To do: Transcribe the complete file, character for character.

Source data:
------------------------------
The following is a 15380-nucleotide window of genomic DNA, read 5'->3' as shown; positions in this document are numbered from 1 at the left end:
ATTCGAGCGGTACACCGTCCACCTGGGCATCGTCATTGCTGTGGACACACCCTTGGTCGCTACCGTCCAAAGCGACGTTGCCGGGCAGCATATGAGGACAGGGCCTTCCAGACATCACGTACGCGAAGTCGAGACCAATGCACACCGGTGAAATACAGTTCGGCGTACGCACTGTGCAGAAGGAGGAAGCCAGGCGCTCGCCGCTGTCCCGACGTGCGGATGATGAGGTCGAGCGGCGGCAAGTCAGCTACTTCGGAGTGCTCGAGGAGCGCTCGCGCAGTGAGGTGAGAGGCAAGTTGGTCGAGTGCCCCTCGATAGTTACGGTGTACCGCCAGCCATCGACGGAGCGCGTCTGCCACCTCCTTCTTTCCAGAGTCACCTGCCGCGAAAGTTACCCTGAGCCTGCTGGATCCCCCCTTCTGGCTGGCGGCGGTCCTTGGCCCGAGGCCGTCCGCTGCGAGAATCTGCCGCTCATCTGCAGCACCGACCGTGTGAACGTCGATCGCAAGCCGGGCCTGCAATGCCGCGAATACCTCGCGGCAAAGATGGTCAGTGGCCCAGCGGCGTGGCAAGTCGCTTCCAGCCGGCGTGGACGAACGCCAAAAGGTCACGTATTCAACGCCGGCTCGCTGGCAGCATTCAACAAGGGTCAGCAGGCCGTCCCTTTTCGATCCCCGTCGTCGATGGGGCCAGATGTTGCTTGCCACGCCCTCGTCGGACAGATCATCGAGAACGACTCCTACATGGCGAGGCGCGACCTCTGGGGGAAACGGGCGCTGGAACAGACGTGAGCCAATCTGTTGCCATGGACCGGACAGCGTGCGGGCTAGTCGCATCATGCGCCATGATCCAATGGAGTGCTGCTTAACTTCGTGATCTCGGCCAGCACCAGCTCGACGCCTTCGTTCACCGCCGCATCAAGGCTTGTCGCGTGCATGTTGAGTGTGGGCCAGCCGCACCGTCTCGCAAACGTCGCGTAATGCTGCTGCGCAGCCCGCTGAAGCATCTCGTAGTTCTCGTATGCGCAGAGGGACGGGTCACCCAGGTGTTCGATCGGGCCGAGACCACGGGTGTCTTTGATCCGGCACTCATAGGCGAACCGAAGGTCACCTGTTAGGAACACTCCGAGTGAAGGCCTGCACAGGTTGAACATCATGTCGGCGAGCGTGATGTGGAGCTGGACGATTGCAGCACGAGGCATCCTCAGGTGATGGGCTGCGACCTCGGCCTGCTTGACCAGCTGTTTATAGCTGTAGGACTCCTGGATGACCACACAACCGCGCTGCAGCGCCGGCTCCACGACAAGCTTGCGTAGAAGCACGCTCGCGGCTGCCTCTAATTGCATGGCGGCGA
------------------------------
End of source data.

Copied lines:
The following is a 15380-nucleotide window of genomic DNA, read 5'->3' as shown; positions in this document are numbered from 1 at the left end:
ATTCGAGCGGTACACCGTCCACCTGGGCATCGTCATTGCTGTGGACACACCCTTGGTCGCTACCGTCCAAAGCGACGTTGCCGGGCAGCATATGAGGACAGGGCCTTCCAGACATCACGTACGCGAAGTCGAGACCAATGCACACCGGTGAAATACAGTTCGGCGTACGCACTGTGCAGAAGGAGGAAGCCAGGCGCTCGCCGCTGTCCCGACGTGCGGATGATGAGGTCGAGCGGCGGCAAGTCAGCTACTTCGGAGTGCTCGAGGAGCGCTCGCGCAGTGAGGTGAGAGGCAAGTTGGTCGAGTGCCCCTCGATAGTTACGGTGTACCGCCAGCCATCGACGGAGCGCGTCTGCCACCTCCTTCTTTCCAGAGTCACCTGCCGCGAAAGTTACCCTGAGCCTGCTGGATCCCCCCTTCTGGCTGGCGGCGGTCCTTGGCCCGAGGCCGTCCGCTGCGAGAATCTGCCGCTCATCTGCAGCACCGACCGTGTGAACGTCGATCGCAAGCCGGGCCTGCAATGCCGCGAATACCTCGCGGCAAAGATGGTCAGTGGCCCAGCGGCGTGGCAAGTCGCTTCCAGCCGGCGTGGACGAACGCCAAAAGGTCACGTATTCAACGCCGGCTCGCTGGCAGCATTCAACAAGGGTCAGCAGGCCGTCCCTTTTCGATCCCCGTCGTCGATGGGGCCAGATGTTGCTTGCCACGCCCTCGTCGGACAGATCATCGAGAACGACTCCTACATGGCGAGGCGCGACCTCTGGGGGAAACGGGCGCTGGAACAGACGTGAGCCAATCTGTTGCCATGGACCGGACAGCGTGCGGGCTAGTCGCATCATGCGCCATGATCCAATGGAGTGCTGCTTAACTTCGTGATCTCGGCCAGCACCAGCTCGACGCCTTCGTTCACCGCCGCATCAAGGCTTGTCGCGTGCATGTTGAGTGTGGGCCAGCCGCACCGTCTCGCAAACGTCGCGTAATGCTGCTGCGCAGCCCGCTGAAGCATCTCGTAGTTCTCGTATGCGCAGAGGGACGGGTCACCCAGGTGTTCGATCGGGCCGAGACCACGGGTGTCTTTGATCCGGCACTCATAGGCGAACCGAAGGTCACCTGTTAGGAACACTCCGAGTGAAGGCCTGCACAGGTTGAACATCATGTCGGCGAGCGTGATGTGGAGCTGGACGATTGCAGCACGAGGCATCCTCAGGTGATGGGCTGCGACCTCGGCCTGCTTGACCAGCTGTTTATAGCTGTAGGACTCCTGGATGACCACACAACCGCGCTGCAGCGCCGGCTCCACGACAAGCTTGCGTAGAAGCACGCTCGCGGCTGCCTCTAATTGCATGGCGGCGA